Pennsylvania Leadership Launches Public-Private Partnership to Vaccinate Mushroom Farmworkers 

Throughout the COVID-19 pandemic, Pennsylvania’s nation-leading mushroom industry stepped up to the plate to both feed America and keep their workers safe. Now, after a collaborative effort by the Pennsylvania Departments of Agriculture and Health, the American Mushroom Institute, LCH Health and Community Services, and the Chester County Health Department, mushroom farmworkers are scheduled to receive the one-shot Johnson & Johnson COVID-19 vaccine.

Following updated guidance announced by the Centers for Disease Control and Prevention (CDC) and Food and Drug Administration (FDA), the Pennsylvania Department of Health has notified all COVID-19 vaccine providers that the pause in administering the Johnson & Johnson (Janssen) vaccine has been lifted.

“From day one of this pandemic we labeled agriculture as life-sustaining, but that label came with a heavy responsibility to keep food available and safe – we all relied on it,” said Agriculture Secretary Russell Redding. “We all have a new appreciation for who is feeding us now – the people who grow and pack and process our food. We need them to be protected so that our food supply is protected.

“The American Mushroom Institute recognized both needs – they’ve worked hard to educate their workforce about the vaccine and boost confidence in the science. They now have a workforce who wants protection,” added Redding.

Pennsylvania is home to more than 60,000 farmworkers – both citizen and migrant – who work to ensure Pennsylvania’s farms run efficiently and produce food to feed the nation. Pennsylvania’s mushroom industry leads the nation in production, with nearly 60% of all mushroom production occurring in and around Chester County. The industry supports nearly 9,000 jobs and contributes $1.1 billion to the economy.

These farmworkers became eligible for vaccine as part of the commonwealth’s expanded special initiative to vaccinate frontline workers.

“Farmworkers play an important role in keeping the food supply flowing,” said Acting Health Secretary Alison Beam. “By bringing the COVID-19 vaccine directly to the mushroom farmworkers we are ensuring part of our food supply chain and helping to protect thousands of people doing critical work.”

The commonwealth has dedicated more than 5,000 doses of the Johnson & Johnson COVID-19 vaccine to farmworkers of the American Mushroom Institute network. The vaccinations are scheduled to take place through mid-May and will serve multiple farms and packing houses.

“We greatly appreciate the PA Department of Health and Department of Agriculture for their commitment in helping to bring much-needed vaccines to the mushroom farming community’s workers,” said Rachel Roberts, president of the American Mushroom Institute. “These front-line workers have worked tirelessly throughout the pandemic to harvest, pack, and transport fresh mushrooms to for consumers around the country. We welcome this effort.”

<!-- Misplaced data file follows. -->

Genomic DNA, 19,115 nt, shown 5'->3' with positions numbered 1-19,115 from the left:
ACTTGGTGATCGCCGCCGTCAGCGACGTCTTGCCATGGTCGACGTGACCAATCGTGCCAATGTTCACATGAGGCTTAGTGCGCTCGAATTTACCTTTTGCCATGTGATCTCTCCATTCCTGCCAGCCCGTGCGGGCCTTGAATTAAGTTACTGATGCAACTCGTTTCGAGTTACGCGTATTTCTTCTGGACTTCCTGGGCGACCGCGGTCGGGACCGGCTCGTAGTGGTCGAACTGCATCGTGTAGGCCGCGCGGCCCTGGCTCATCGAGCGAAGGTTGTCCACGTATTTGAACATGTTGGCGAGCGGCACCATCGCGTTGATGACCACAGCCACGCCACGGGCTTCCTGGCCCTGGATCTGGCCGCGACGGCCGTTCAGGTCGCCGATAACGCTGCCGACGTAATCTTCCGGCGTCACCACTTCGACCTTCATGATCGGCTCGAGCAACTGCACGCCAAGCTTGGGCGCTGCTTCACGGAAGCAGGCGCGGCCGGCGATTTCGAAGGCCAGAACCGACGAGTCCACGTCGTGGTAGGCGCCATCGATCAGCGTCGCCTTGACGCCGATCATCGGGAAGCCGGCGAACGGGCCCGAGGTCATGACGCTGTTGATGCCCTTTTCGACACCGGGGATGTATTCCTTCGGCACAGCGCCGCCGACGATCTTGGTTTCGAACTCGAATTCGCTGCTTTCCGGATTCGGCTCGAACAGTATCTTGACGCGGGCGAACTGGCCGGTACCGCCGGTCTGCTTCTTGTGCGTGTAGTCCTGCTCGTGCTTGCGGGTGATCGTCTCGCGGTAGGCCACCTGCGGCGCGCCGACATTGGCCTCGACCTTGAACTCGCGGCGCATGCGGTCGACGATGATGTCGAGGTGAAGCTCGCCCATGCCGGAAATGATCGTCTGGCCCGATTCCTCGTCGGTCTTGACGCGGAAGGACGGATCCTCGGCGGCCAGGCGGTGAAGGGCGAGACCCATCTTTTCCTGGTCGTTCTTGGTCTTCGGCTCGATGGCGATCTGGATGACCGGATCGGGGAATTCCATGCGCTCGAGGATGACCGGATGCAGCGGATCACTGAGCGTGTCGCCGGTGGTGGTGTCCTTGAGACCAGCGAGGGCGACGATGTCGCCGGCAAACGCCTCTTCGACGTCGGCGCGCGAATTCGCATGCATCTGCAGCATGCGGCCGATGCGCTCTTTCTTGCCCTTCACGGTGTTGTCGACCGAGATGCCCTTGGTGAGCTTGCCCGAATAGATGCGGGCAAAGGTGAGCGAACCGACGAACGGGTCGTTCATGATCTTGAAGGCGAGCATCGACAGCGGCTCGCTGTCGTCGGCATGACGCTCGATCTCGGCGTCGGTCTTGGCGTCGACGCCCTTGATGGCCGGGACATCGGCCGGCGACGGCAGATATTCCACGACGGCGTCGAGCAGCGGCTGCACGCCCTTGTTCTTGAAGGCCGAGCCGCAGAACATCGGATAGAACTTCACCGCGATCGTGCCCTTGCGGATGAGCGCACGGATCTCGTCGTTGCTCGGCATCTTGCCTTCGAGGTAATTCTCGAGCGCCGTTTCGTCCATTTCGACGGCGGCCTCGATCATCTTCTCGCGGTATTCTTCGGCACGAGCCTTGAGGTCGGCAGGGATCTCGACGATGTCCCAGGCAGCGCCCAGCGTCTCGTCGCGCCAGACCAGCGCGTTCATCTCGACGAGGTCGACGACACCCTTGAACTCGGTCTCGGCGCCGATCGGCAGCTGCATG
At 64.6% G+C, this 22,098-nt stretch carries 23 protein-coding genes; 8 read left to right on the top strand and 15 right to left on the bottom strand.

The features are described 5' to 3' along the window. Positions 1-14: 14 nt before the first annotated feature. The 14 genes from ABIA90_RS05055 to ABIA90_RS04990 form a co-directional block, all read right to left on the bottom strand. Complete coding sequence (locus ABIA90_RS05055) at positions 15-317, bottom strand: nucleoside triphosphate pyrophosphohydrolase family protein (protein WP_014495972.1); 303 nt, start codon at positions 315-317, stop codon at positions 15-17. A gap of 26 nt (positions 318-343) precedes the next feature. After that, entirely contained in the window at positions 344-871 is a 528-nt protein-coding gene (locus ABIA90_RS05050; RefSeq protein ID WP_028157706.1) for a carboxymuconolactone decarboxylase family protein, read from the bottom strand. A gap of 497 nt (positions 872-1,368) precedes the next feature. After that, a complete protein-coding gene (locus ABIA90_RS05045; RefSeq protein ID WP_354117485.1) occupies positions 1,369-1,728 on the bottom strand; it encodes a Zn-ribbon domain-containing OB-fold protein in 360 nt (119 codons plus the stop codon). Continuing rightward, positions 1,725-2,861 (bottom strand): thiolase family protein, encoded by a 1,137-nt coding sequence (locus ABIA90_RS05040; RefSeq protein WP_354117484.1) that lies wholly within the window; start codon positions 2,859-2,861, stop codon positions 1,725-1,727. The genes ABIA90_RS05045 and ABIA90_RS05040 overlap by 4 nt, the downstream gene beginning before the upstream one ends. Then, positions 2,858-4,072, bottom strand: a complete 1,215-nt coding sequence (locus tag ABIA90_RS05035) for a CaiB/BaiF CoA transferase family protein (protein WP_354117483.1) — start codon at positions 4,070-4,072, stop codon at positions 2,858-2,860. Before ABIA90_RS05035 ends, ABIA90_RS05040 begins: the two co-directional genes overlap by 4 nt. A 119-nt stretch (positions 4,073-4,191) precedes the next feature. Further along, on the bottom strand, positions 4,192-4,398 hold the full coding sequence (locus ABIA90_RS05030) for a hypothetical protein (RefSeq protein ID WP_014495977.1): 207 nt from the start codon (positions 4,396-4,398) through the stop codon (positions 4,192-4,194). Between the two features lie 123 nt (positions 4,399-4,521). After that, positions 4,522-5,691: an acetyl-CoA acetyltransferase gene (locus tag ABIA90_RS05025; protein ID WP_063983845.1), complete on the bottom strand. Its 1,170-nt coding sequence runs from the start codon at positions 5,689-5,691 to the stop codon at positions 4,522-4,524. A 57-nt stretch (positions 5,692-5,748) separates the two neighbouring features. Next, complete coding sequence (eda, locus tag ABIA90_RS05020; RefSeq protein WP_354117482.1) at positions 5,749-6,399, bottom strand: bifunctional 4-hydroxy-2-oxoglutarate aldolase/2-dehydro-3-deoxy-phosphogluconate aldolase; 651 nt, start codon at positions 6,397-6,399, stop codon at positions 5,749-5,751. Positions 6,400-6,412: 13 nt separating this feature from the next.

With the majority of the mushroom farmworker workforce being Latinx and Spanish-speaking, the partnership with LCH Health and Community Services – the local federally qualified healthcare center that serves much of the Chester County-area migrant worker population – is critical to the success of the vaccination initiative. LCH ensures staff and resources for the farmworkers are bilingual to achieve optimal education for maximum confidence in the vaccine.

“Mushroom farms, related businesses, and the community that relies on them have been a focus of the Chester County Health Department throughout the pandemic,” said Jeanne Franklin, Public Health Director for Chester County. “Working together with the American Mushroom Institute and partners like LCH has helped us to keep our southern Chester County community informed and prepared to meet the challenges of COVID-19, and this support from the State certainly advances our timeline in the crucial vaccination process.”

The decision to offer on-site delivery of the one-shot vaccine was decided by the essentiality of these workers and the risks they face every day to feed the commonwealth coupled with the disproportionate impact the COVID-19 pandemic has had on Black and Brown communities and the recognition of barriers like transportation or language access that may have prevented or delayed these workers from accessing the vaccine.

Essential workers who get the COVID-19 vaccine are protecting themselves, their family, their co-workers, and their community. In addition to this, farmworkers who choose to protect their health with the vaccine are also protecting the availability and accessibility of food.